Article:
How do you tell them?  You can do it in such a way that they don’t get scared or anxious.  My ten year old suggests that the parent tell the child a story because a child would rather listen to a story than hear the message spoken plainly.  This reminds me of Jesus who spoke to people in parables when He wanted to teach them valuable lessons.

Other ways to keep our kids safe when they are away from home, school, in the street, the park or playground are colouring pictures, quizzes, activities or stories.  Having your child practice ‘Just say NO to strangers’ rule particularly through supervised role play gives him or her the confidence to deal if a stranger approaches and tries to trick them into getting into a car or pretends to have a lost dog or gift for the child.

To find websites that may help parents, teachers or caretakers to teach children about stranger danger and child protection, please click on this link.  In the News clip featuring Safety Now – Stranger Danger, parents were disturbed to see how a friendly stranger was able to lure some children away to help him to find his lost dog.  At the end of the video, the following tips are given:

  • Don’t take you eyes off the child
  • The child should back away
  • The child should yell and run to a parent

Dr. Phil said that there are steps we can take to protect our kids without scaring them.  Here are the steps:

  • Talk to your kids early and often. Teach them to self-protect. Don’t be afraid that you’ll make them paranoid. Children actually feel empowered when they feel understand that they have the power to protect themselves.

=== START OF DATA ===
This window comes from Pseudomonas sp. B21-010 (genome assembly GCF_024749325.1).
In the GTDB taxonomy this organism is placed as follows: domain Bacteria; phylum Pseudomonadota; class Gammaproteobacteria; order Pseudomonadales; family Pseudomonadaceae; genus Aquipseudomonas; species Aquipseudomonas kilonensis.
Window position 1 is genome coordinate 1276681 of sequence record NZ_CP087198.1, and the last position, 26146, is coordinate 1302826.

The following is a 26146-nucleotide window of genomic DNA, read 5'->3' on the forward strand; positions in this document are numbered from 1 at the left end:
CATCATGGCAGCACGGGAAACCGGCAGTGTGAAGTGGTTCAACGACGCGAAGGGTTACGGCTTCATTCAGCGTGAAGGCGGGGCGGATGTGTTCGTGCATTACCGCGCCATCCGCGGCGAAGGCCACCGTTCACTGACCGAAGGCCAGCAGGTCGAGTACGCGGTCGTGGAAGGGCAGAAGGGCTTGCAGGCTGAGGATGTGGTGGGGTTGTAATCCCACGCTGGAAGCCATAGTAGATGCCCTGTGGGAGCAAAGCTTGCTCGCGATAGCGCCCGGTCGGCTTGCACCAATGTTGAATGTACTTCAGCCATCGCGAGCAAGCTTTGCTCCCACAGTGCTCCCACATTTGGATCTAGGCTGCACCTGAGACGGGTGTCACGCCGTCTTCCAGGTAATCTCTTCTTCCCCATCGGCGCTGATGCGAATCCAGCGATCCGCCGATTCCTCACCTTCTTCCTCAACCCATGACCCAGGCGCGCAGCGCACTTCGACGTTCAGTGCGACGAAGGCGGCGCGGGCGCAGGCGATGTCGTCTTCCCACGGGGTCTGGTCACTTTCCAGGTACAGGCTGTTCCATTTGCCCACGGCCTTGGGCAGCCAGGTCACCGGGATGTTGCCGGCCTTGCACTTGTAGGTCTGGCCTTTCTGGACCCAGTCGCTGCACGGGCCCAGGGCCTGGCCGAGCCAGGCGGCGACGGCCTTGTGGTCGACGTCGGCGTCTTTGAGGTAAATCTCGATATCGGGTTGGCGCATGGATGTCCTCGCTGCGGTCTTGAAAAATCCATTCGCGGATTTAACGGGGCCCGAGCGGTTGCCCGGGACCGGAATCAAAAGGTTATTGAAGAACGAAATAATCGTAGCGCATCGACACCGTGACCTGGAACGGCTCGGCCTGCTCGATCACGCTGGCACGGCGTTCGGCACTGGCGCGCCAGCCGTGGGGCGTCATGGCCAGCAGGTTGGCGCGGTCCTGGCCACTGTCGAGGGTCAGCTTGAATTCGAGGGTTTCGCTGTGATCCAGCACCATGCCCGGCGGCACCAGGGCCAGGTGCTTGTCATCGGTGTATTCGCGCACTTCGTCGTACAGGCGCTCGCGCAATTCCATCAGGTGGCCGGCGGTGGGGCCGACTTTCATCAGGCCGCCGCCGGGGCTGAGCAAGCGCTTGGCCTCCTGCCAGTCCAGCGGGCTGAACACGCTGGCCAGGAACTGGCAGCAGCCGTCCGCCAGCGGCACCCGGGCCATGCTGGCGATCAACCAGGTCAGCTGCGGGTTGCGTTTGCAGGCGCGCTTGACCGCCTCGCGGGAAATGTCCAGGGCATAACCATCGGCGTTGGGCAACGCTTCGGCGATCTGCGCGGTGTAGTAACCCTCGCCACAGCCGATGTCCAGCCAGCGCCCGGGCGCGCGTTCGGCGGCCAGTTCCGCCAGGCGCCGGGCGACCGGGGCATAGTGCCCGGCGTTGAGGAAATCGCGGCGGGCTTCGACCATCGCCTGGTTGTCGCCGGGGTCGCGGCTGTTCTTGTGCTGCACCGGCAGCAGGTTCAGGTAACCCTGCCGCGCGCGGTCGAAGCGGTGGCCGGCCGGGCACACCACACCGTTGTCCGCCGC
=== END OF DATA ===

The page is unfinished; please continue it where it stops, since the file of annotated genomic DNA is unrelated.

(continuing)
• Don’t ask children to deal with adult issues. Explain things in terms they can understand, such as good and evil. Don’t share the gory details with them.
  • Tell your kids to avoid strangers. Adults just don’t ask kids for directions.
  • While it’s important for children to respect adults and those in authority, give them permission to act impolite, rude, or scream and yell when they feel that something’s not right. It’s OK for them to make a scene or to yell for help, and let them know they will not get in trouble if they were mistaken.
  • Teach kids to yell with specificity: “This is not my Daddy!” or “Somebody help me!”

The safety of our children is our responsibility.   They have a right to grow up and feel safe.

Sources:  Free for Kids; YouTube; Quotey Quotes; Dr. Phil

Partakers

The sun meets not the springing bud that stretches towards him with half the certainty that God, the source of all good, communicates himself to the soul that longs to partake of him — William Law

True peace comes not from the absence of trouble, but from the presence of God and will be deep and passing all understanding in the exact measure in which we live in and partake of the love of God – Alexander MacLaren